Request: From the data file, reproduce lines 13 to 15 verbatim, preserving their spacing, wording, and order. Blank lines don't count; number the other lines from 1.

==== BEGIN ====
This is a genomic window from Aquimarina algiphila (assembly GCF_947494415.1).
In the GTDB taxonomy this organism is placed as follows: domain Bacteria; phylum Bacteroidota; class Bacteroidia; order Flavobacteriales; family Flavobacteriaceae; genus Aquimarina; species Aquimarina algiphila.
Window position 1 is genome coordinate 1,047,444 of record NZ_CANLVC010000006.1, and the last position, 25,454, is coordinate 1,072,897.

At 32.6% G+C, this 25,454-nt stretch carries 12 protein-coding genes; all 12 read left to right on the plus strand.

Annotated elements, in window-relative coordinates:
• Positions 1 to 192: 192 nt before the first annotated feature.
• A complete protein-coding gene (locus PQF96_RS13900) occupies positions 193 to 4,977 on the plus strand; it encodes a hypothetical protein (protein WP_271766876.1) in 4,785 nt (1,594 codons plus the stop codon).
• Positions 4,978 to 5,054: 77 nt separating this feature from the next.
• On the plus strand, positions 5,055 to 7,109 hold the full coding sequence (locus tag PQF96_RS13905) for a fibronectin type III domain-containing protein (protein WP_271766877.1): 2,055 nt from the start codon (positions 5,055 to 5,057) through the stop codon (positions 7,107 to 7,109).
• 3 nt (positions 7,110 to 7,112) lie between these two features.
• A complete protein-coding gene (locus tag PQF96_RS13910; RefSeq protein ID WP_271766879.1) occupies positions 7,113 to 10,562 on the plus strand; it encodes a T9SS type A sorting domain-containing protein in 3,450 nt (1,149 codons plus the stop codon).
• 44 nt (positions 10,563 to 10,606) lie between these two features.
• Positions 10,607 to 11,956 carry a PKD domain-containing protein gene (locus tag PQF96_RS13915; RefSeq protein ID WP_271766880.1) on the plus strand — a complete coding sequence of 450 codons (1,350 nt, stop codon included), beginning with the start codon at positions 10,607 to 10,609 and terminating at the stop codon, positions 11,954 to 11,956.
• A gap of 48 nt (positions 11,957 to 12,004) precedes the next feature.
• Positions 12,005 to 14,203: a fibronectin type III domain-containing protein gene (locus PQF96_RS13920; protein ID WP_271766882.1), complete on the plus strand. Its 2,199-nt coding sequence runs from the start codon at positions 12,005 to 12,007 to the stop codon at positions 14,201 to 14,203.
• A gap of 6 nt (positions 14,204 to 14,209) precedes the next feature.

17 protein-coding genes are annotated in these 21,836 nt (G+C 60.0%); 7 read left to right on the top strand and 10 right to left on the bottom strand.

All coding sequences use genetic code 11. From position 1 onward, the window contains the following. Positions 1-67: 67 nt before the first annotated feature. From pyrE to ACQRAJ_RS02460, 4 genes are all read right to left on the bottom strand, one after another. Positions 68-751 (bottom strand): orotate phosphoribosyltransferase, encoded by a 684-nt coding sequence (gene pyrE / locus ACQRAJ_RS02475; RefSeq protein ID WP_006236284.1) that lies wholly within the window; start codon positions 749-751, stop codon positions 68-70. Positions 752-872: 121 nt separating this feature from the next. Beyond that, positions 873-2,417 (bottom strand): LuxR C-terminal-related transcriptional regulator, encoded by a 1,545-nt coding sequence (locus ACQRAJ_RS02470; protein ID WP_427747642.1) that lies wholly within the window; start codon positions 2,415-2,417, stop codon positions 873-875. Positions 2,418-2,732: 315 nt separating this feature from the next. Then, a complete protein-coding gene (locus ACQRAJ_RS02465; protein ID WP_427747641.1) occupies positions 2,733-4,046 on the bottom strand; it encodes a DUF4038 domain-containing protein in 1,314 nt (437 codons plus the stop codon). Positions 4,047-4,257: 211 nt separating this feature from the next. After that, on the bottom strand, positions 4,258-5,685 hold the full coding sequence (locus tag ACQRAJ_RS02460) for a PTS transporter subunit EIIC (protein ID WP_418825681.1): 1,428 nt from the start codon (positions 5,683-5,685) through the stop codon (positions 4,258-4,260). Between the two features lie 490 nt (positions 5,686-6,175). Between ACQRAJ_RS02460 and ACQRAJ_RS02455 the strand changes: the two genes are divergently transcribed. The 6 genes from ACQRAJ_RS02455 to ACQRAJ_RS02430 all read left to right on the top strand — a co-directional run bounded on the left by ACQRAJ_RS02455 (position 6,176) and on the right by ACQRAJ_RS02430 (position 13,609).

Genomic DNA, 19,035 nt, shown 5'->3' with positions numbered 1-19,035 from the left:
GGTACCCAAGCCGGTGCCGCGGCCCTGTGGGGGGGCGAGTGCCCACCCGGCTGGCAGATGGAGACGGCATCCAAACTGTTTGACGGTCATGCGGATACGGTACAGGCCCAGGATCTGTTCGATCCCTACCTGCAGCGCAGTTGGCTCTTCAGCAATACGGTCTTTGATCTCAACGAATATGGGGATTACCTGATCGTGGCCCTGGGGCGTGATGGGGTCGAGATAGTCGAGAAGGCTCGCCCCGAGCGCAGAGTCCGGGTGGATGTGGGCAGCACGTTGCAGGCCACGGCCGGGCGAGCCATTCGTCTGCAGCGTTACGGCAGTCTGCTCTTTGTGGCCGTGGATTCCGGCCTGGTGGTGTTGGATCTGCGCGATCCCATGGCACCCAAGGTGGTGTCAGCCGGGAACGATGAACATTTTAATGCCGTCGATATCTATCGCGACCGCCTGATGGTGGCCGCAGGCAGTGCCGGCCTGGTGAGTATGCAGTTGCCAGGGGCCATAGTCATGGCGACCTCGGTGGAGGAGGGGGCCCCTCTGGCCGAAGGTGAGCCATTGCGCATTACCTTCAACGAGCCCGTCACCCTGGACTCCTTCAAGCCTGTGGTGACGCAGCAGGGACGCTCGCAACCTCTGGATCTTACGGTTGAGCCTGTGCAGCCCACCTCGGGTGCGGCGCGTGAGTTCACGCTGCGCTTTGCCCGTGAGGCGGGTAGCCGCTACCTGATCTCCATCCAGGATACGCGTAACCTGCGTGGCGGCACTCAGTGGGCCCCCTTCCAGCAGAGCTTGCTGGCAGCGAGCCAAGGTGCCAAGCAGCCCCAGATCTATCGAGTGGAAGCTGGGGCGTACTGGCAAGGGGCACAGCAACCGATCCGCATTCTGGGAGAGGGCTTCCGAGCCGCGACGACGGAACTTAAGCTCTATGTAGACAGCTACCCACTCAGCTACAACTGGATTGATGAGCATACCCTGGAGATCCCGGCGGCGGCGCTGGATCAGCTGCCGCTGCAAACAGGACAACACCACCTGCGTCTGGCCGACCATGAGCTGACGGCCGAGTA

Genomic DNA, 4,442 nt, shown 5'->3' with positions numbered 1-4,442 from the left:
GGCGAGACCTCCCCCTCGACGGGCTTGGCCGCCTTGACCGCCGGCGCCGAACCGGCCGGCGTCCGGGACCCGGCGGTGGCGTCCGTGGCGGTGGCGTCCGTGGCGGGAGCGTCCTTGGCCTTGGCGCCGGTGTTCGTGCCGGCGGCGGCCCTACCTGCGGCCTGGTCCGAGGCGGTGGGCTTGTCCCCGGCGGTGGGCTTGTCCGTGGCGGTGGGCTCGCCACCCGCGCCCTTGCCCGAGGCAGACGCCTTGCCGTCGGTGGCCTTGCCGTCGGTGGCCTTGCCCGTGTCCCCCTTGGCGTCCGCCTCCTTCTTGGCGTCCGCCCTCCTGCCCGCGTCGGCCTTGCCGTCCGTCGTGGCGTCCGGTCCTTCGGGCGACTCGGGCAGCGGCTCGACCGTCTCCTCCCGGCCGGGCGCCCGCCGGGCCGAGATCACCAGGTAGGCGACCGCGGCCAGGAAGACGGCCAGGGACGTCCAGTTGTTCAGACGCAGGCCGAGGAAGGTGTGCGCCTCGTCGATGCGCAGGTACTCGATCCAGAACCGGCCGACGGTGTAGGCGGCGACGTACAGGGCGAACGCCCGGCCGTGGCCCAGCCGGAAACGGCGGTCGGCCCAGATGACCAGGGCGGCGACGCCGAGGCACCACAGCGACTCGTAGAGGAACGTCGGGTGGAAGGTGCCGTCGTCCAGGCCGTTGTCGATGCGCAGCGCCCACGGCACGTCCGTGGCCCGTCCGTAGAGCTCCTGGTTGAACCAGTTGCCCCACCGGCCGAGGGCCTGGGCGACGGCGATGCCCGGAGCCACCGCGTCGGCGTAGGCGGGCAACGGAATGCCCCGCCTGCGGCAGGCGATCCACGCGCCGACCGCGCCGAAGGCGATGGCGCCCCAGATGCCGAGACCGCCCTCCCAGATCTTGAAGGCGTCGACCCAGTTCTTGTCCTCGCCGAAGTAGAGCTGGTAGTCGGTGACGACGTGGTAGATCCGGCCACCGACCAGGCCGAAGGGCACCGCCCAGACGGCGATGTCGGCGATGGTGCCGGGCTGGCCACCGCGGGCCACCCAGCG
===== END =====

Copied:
• Positions 10,607 to 11,956 carry a PKD domain-containing protein gene (locus tag PQF96_RS13915; RefSeq protein ID WP_271766880.1) on the plus strand — a complete coding sequence of 450 codons (1,350 nt, stop codon included), beginning with the start codon at positions 10,607 to 10,609 and terminating at the stop codon, positions 11,954 to 11,956.
• A gap of 48 nt (positions 11,957 to 12,004) precedes the next feature.
• Positions 12,005 to 14,203: a fibronectin type III domain-containing protein gene (locus PQF96_RS13920; protein ID WP_271766882.1), complete on the plus strand. Its 2,199-nt coding sequence runs from the start codon at positions 12,005 to 12,007 to the stop codon at positions 14,201 to 14,203.